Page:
The good news
On this last day of 2015, instead of lamenting more tax cuts for billionaires or the relentless attempts to ruin public education in Nevada with a voucher system that rewards those with the most resources, we offer a glass-half-full approach to our persistent challenges.
The good news in 2015 is even a “do nothing” Congress was able to produce a unanimous vote in the Senate for the Comprehensive Justice and Mental Health Act, bipartisan legislation introduced by Democratic Sen. Al Franken of Minnesota and Republican Sen. John Cornyn of Texas. The bill reauthorizes the successful Mentally Ill Offender Treatment and Crime Reduction Act to improve responses to people with mental illness who are involved in the criminal justice system.
The legislation continues support for mental health courts and crisis intervention teams, expands services to veterans, enhances training of police and first responders and allocates resources for prison and jail-based programs. As Franken points out, the United States has 5 percent of the world’s population but 25 percent of the world’s prison population largely “because we have criminalized mental illness, using our justice system as a substitute for a fully functioning mental health system.”
Is it too much to hope that the House of Representatives will approve this bill early in 2016?
As the year closes in Nevada, we celebrate the slow upward trend in health statistics, forged by a decade of aggressive prevention approaches which are finally producing results.
Back in 2007 when the centralized immunization registry was created over the objections of the paranoid right, Nevada ranked 49th in the nation in the number of 2-year-olds who were fully immunized. By 2013, our ranking had improved to 48th, a step in the right direction although hardly a status other states would proudly proclaim.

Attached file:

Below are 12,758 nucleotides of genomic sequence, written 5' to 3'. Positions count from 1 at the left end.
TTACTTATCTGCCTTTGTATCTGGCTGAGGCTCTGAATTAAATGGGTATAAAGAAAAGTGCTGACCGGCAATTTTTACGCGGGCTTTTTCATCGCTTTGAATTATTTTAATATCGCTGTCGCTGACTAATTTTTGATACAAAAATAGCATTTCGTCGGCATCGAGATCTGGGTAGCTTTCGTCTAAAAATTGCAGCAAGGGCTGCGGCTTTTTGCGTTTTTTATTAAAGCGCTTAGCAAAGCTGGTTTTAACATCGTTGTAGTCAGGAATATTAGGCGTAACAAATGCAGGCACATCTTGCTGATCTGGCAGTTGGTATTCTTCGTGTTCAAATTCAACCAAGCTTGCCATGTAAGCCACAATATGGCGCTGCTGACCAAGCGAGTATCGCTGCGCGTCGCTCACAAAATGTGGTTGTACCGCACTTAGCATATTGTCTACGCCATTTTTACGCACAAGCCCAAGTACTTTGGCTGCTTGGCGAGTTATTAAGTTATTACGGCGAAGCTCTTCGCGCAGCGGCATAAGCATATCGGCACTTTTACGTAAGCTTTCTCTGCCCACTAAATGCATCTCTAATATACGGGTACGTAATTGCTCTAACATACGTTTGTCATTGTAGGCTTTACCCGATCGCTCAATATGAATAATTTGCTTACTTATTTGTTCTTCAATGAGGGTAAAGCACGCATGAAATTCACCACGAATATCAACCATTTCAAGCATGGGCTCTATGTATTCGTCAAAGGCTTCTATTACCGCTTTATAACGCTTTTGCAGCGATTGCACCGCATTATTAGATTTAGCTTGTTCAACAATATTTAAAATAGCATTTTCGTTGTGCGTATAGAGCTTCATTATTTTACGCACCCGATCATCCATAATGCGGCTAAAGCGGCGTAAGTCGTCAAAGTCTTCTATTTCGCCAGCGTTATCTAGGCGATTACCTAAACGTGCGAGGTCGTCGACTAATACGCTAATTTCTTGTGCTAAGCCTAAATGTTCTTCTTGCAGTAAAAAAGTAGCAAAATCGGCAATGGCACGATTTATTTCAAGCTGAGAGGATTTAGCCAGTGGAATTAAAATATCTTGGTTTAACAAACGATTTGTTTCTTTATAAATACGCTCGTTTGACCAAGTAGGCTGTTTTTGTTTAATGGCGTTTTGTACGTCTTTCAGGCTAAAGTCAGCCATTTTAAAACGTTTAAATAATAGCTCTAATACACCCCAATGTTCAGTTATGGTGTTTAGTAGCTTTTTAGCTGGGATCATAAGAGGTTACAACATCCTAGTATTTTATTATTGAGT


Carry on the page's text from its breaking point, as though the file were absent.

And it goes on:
When the statistics from the 2014 National Immunization Survey were revealed, child advocates were ecstatic to see Nevada now ranks 38th in the nation for fully immunized children, ages 19 to 35 months. Immunize Nevada, the Nevada State Immunization Program, and county health districts all deserve credit for working together to educate health care providers, parents, policy-makers and the community about the importance of vaccinations. Our children are healthier and getting a better start in life thanks to their efforts.
Nevada was also ranked 38th among the states for overall health, according to the 2015 annual report from the United Health Foundation. We were ranked 48th back in 2010. The report cited a decrease in smoking and cancer deaths as factors leading to improvement along with increased immunizations and fewer preventable hospitalizations.
What’s holding us back? Our increasing rate of children in poverty coupled with increasing rates of violent crime (we ranked 48th), drug deaths (47th), a stubbornly low high school graduation rate (48th), and our worst-in-the-nation spending on public health, just $33 per person. Hawaii invests far more in public health, allocating $227 per person. Imagine the improvements in Nevada if we doubled or tripled our public health spending.
Finally, let’s celebrate the transformational public policy wins for progressives this year. In Nevada, a Republican-led majority in the Legislature passed Gov. Brian Sandoval’s commerce tax, targeting the big box stores instead of small businesses. The new dollars will fund priorities that Republicans dismissed for decades—full-day kindergarten and targeted programs for English language learners and children in poverty. This victory belongs to the progressive political leaders and advocates who tirelessly made the case for corporate taxes and investments in education for many long years leading up to this moment.
And what year-end wrap up could fail to mention the U.S. Supreme Court’s historic decision in favor of marriage equality? In the end, love always wins.